Improving quality in after hours GP services.

The Australian Government is making changes to Medicare Benefit Schedule (MBS) funded urgent after-hours General Practitioner (GP) services to ensure quality after-hours care is available to all Australians.

Page last updated: 06 February 2018

PDF version: Improving quality in after hours GP services (PDF 87 KB)

We are taking steps to ensure that patients needing an after-hours doctor receive the best quality care under Medicare.

Twenty eight MBS items are available for urgent and non-urgent services provided after-hours, including those that take place in consultation rooms, at a patient’s home and in residential aged care facilities. The majority of these are not changing.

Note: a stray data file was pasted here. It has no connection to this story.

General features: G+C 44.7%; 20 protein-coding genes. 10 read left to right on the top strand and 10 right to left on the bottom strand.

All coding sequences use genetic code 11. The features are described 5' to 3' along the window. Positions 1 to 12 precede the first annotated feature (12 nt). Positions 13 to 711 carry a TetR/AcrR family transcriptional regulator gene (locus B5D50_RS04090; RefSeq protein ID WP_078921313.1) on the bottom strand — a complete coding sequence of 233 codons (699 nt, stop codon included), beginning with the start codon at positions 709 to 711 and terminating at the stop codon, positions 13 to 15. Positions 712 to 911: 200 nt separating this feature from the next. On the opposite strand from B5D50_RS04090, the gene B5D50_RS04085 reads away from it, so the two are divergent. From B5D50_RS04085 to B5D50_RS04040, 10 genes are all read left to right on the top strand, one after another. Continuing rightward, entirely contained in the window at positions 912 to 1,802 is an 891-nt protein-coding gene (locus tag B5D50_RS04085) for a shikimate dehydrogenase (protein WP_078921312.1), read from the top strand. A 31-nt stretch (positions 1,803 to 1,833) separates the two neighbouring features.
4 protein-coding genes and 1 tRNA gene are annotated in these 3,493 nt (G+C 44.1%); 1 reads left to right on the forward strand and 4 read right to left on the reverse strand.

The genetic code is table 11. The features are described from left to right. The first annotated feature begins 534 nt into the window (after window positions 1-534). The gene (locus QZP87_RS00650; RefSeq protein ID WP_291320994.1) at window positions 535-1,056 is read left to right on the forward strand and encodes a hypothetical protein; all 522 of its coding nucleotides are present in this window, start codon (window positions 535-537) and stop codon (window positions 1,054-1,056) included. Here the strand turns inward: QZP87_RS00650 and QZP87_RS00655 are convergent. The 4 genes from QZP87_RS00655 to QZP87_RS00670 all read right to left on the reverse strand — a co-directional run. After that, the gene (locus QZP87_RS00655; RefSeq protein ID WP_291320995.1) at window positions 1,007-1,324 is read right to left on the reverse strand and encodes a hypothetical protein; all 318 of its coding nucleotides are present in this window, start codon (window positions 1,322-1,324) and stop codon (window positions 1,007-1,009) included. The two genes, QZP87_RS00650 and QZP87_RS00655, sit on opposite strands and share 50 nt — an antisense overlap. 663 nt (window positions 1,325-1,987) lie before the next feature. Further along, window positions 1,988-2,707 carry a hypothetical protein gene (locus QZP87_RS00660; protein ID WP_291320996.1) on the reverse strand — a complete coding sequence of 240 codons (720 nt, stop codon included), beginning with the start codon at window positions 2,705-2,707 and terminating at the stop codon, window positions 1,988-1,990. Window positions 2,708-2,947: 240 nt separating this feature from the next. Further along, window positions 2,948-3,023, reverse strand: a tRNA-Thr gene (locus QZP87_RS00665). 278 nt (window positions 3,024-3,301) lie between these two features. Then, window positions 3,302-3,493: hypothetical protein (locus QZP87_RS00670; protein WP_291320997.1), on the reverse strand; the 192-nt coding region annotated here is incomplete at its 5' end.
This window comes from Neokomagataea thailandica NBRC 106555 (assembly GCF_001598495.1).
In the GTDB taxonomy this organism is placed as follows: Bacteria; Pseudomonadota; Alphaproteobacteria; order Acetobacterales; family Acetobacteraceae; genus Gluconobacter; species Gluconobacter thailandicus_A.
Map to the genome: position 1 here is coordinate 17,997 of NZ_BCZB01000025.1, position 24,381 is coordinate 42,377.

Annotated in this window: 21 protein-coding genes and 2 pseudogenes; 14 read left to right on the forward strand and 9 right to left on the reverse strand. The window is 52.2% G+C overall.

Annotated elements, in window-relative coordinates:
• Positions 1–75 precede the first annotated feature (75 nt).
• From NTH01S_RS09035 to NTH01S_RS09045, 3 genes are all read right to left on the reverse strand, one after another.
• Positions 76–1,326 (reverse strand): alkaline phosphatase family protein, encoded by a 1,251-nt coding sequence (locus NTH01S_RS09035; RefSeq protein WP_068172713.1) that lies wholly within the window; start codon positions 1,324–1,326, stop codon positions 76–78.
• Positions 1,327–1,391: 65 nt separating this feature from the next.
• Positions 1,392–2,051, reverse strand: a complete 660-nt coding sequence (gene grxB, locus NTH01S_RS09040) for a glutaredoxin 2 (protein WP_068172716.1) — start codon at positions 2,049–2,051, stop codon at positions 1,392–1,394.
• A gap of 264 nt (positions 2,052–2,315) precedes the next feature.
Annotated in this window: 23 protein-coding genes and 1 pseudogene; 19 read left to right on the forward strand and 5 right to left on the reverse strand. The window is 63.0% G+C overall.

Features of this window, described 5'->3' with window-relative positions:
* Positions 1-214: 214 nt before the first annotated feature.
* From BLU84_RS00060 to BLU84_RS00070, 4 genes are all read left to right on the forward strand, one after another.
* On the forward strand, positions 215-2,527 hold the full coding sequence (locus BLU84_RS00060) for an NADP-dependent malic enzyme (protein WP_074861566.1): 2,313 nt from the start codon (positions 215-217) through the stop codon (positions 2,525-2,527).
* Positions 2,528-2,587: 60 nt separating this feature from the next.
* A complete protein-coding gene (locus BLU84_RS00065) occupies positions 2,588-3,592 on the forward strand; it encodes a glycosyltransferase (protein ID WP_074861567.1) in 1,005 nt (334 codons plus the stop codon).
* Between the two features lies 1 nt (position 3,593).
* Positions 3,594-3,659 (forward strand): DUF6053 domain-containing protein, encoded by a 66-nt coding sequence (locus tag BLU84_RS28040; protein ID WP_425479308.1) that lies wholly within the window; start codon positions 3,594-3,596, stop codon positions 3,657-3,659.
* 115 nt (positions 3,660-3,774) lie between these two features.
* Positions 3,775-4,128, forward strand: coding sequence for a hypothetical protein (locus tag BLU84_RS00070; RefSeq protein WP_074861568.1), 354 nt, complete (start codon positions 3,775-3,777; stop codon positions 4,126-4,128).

The changes will affect four urgent after-hours MBS items only. These items are claimed most often for home visits and also have higher MBS fees than the non-urgent items.

What are the key changes?

Providing the right care at the right time

The changes to the use of urgent after-hours item numbers reflect the principles of the Medicare Benefits Schedule Review Taskforce’s recommendations that access to urgent after-hours care should be used only when necessary and that funding should be appropriate to the level of care being provided. 
The changes have been welcomed by the Australian Medical Association, the Royal Australian College of General Practitioners and the GP Deputising Association.

Government is committed to funding after-hours services